A Week in Food Paradise
Mitch Hedberg used to tell a joke that went, “Every book is a children’s book if the kid can read!” I think about this joke every time someone asks us what Freya eats on our travels.
All food is children’s food if the kids eats it!
– Pete Kremer… channeling Mitch Hedberg
I’m so glad that Freya has been a willing food tester, and eager eater throughout our trip so far. Especially since we just spent a week in George Town, Penang, Malaysia.
We didn’t know a whole lot about George Town before booking our one-week stay, but that’s kinda been our modus operandi. We were just throwing names of places that we could fly to from Phuket that might not be on the ‘normal’ tourist circuit around South East Asia. Jannika had read that George Town was declared a UNESCO World Heritage Site in 2008, so this destination became quite interesting.
It wasn’t until we got to the airport to check in that we became as excited about visiting George Town as Freya is at the sight of a Magnum bar these days. In front of us at the checkin counter a local Penang family was flying home from a quick vacation in Phuket. We started talking… normal traveling small talk… then, the son (Adrian) said, “If you like food, you’ll love Penang. It’s Food Paradise.” I got goose bumps!
During the 1:15 flight, the same family came back to our seats and gave us three pages of notes on what to do in Penang and where to eat. AND, they offered to com pick us up Sunday morning to take us on a food tour of Penang. Pinch me!
We had a few days to wait until our Penang food tour with the Thor family, but it wasn’t hard to find amazing food until that time. The streets of George Town have ‘hawker centers’ set up on street corners all over the city. These hawker centers are comprised of anywhere from 5 – 50ish hawker stalls, and because of the mix of native Malay, Indian and Chinese, each hawker center sells an eclectic mix of amazing food. From wonton and noodle soups, to clay pot fried rice, to Indian curries… the food is so tasty, and so cheap. It’s pretty standard to get a meal for 6RM, which is roughly $1.50USD. These ‘hawker centers’ are like the original food truck rallies… dream on Bay Area hipsters.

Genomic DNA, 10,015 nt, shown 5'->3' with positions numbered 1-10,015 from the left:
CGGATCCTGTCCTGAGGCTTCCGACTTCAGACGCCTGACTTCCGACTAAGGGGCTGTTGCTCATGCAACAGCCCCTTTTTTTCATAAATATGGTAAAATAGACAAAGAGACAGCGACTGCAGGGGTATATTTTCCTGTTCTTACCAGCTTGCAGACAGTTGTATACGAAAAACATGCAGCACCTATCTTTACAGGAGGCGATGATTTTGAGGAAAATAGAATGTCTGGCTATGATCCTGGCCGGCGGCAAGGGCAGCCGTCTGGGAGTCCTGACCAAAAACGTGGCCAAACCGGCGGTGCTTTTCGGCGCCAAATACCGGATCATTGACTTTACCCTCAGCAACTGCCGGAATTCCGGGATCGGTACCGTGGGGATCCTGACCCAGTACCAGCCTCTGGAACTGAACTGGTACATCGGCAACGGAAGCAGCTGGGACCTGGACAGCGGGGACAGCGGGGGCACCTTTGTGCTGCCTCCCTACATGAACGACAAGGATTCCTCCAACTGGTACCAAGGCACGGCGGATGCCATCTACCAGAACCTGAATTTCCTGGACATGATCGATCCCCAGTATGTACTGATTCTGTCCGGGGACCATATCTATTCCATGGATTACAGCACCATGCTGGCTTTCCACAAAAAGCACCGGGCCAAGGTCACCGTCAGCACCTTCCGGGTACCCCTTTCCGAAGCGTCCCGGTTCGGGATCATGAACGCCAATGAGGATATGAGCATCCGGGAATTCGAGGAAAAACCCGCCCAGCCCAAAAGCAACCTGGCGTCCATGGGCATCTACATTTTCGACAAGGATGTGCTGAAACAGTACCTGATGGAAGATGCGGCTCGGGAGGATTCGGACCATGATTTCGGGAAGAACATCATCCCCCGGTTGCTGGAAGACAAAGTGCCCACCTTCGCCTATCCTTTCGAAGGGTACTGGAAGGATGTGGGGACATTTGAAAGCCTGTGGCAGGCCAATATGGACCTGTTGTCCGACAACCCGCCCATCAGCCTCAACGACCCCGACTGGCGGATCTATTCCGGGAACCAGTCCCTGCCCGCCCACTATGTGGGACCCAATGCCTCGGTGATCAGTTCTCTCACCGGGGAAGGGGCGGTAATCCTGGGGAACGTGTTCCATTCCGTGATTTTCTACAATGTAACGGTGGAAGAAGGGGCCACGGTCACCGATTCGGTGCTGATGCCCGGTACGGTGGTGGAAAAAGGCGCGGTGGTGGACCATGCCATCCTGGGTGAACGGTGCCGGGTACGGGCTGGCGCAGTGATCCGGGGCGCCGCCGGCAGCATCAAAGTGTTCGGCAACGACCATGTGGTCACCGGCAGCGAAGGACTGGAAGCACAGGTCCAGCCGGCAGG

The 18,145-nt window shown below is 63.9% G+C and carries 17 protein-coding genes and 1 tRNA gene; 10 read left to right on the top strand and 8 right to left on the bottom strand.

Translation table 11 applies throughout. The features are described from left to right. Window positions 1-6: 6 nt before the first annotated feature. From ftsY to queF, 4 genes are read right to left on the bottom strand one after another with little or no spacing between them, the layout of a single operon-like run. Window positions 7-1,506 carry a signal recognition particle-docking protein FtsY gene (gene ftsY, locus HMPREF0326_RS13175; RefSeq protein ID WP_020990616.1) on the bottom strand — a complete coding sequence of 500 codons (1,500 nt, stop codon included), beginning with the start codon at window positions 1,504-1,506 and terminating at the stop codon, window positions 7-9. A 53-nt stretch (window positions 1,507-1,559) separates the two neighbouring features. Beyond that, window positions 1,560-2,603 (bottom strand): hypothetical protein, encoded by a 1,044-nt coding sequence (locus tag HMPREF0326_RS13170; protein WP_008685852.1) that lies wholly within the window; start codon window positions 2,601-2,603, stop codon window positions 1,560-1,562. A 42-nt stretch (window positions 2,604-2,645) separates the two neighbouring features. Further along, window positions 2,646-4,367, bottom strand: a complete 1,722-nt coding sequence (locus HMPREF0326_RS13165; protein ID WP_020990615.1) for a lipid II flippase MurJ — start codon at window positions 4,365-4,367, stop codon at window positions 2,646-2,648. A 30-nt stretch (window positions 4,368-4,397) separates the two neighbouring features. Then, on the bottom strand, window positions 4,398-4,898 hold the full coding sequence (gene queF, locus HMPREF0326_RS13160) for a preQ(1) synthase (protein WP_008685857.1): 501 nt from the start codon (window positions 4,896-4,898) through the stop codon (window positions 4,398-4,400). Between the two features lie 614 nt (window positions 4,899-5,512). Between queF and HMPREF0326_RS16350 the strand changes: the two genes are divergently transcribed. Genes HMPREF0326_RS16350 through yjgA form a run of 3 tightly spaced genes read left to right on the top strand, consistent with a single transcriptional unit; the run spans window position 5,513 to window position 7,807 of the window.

Besides visiting a plethora hawker centers, on Saturday we were treated to a Chinese steamboat meal by our AirBnB host (in the U.S. we would call it Chinese Hot Pot). She was hosting a surprise birthday party at her house, and invited Jannika, Freya and me to join. She put together a serious steamboat spread… nearly everything you would find on a Hot Pot menu, was sitting on the table just waiting to be thrown into a boiling pot of broth. Great food. Great company. A great Saturday night…
And then it was Sunday. Sunday started with an 8:30am pickup from Jeannie, Jaimie and Adrian, then straight to the Jelutong morning market. Jeannie and her husband used to own a coffee shop that was part of the market, so Jaimie and Adrian grew up around the market their whole lives. Just a few years ago they sold the coffee shop to a relative, so we were getting the royal treatment by some serious locals that were ‘in the know’. We left everything in their hands, so they ordered, and ordered, and ordered. We shared at least eight dishes during breakfast… rice, noodles, more noodles, coconut turnover pancakes, crazy chicken feet and black egg soup. Everything was delicious; Freya tried it all, and liked nearly everything. After breakfast we drove to a street fair within George Town’s heritage area. While there we ate kettle corn, Chinese Dragon’s Beard candy, a shaved-ice ‘dessert’ with red beans and green noodles, and even went to a museum called the Wonderfood Museum.
Because we had been eating fairly consistently for about 3 hours, we decided to skip lunch and save up for dinner. Jannika, Freya and I were picked up again at 5:00pm for our dinner outing. We drove about an hour away to the Telok Tempoyak Seafood Foodcourt and ate a smorgasbord of freshly caught fish, shrimp, squid and crab. The sauces were amazing… ‘you eat this one with the shrimp’, they said; ‘you eat this one with the fish’, they said. I ate it all with everything, and drank so much fresh watermelon juice to go with it. For dessert we drove back to George Town and went to a restaurant called China House. It’s a really cool, artsy place that has a full restaurant, an art gallery, and a live music venue, but it is known for its cakes… specifically the tiramisu. So, of course, we ordered the tiramisu along with the Oreo & Nutella cake and the double chocolate torte. This was the prefect, most decadent, way to end the ultimate foodie day. Freya was a great eater all day, but I definitely think the cakes were her favorite part of the day. The sugar was also a good pick-me-up since we were already about an hour past her bedtime.
The whole day felt like we were part of a food TV show, there were just no cameras. Maybe we were part of the research day before the cameras are rolling for the live shoot. Either way, this was the closest I’ve ever been to completely Anthony Bourdain-ing or Andrew Zimmern-ing a city.